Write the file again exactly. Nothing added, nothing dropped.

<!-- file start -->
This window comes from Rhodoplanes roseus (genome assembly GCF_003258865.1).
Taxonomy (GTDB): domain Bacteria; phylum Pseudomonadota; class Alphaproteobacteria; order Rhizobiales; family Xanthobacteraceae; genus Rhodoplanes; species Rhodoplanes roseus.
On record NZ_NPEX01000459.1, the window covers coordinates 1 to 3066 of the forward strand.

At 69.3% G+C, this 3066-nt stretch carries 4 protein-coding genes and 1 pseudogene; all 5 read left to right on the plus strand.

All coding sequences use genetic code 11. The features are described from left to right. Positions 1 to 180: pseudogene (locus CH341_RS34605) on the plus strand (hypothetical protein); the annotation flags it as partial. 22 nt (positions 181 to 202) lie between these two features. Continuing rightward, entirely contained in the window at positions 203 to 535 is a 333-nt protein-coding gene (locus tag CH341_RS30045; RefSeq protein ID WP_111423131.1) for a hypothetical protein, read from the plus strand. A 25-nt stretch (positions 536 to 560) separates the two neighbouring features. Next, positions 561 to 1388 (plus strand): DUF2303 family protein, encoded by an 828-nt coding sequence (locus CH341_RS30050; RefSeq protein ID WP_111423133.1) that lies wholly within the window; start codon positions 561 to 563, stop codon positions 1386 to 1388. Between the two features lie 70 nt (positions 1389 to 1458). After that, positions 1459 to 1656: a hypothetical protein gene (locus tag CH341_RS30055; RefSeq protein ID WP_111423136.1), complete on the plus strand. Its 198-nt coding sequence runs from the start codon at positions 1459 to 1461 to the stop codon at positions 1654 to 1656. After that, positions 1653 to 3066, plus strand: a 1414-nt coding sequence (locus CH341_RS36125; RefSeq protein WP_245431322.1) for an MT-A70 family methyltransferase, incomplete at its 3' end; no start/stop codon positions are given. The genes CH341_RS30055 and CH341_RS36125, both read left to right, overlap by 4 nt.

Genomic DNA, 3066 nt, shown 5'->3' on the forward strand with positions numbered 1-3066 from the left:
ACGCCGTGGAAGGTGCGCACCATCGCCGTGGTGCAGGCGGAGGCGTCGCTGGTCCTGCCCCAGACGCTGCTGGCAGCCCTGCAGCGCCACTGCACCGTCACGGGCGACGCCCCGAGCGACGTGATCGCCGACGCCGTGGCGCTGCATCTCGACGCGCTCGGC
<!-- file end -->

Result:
This window comes from Rhodoplanes roseus (genome assembly GCF_003258865.1).
Taxonomy (GTDB): domain Bacteria; phylum Pseudomonadota; class Alphaproteobacteria; order Rhizobiales; family Xanthobacteraceae; genus Rhodoplanes; species Rhodoplanes roseus.
On record NZ_NPEX01000459.1, the window covers coordinates 1 to 3066 of the forward strand.

At 69.3% G+C, this 3066-nt stretch carries 4 protein-coding genes and 1 pseudogene; all 5 read left to right on the plus strand.

All coding sequences use genetic code 11. The features are described from left to right. Positions 1 to 180: pseudogene (locus CH341_RS34605) on the plus strand (hypothetical protein); the annotation flags it as partial. 22 nt (positions 181 to 202) lie between these two features. Continuing rightward, entirely contained in the window at positions 203 to 535 is a 333-nt protein-coding gene (locus tag CH341_RS30045; RefSeq protein ID WP_111423131.1) for a hypothetical protein, read from the plus strand. A 25-nt stretch (positions 536 to 560) separates the two neighbouring features. Next, positions 561 to 1388 (plus strand): DUF2303 family protein, encoded by an 828-nt coding sequence (locus CH341_RS30050; RefSeq protein ID WP_111423133.1) that lies wholly within the window; start codon positions 561 to 563, stop codon positions 1386 to 1388. Between the two features lie 70 nt (positions 1389 to 1458). After that, positions 1459 to 1656: a hypothetical protein gene (locus tag CH341_RS30055; RefSeq protein ID WP_111423136.1), complete on the plus strand. Its 198-nt coding sequence runs from the start codon at positions 1459 to 1461 to the stop codon at positions 1654 to 1656. After that, positions 1653 to 3066, plus strand: a 1414-nt coding sequence (locus CH341_RS36125; RefSeq protein WP_245431322.1) for an MT-A70 family methyltransferase, incomplete at its 3' end; no start/stop codon positions are given. The genes CH341_RS30055 and CH341_RS36125, both read left to right, overlap by 4 nt.

Genomic DNA, 3066 nt, shown 5'->3' on the forward strand with positions numbered 1-3066 from the left:
ACGCCGTGGAAGGTGCGCACCATCGCCGTGGTGCAGGCGGAGGCGTCGCTGGTCCTGCCCCAGACGCTGCTGGCAGCCCTGCAGCGCCACTGCACCGTCACGGGCGACGCCCCGAGCGACGTGATCGCCGACGCCGTGGCGCTGCATCTCGACGCGCTCGGC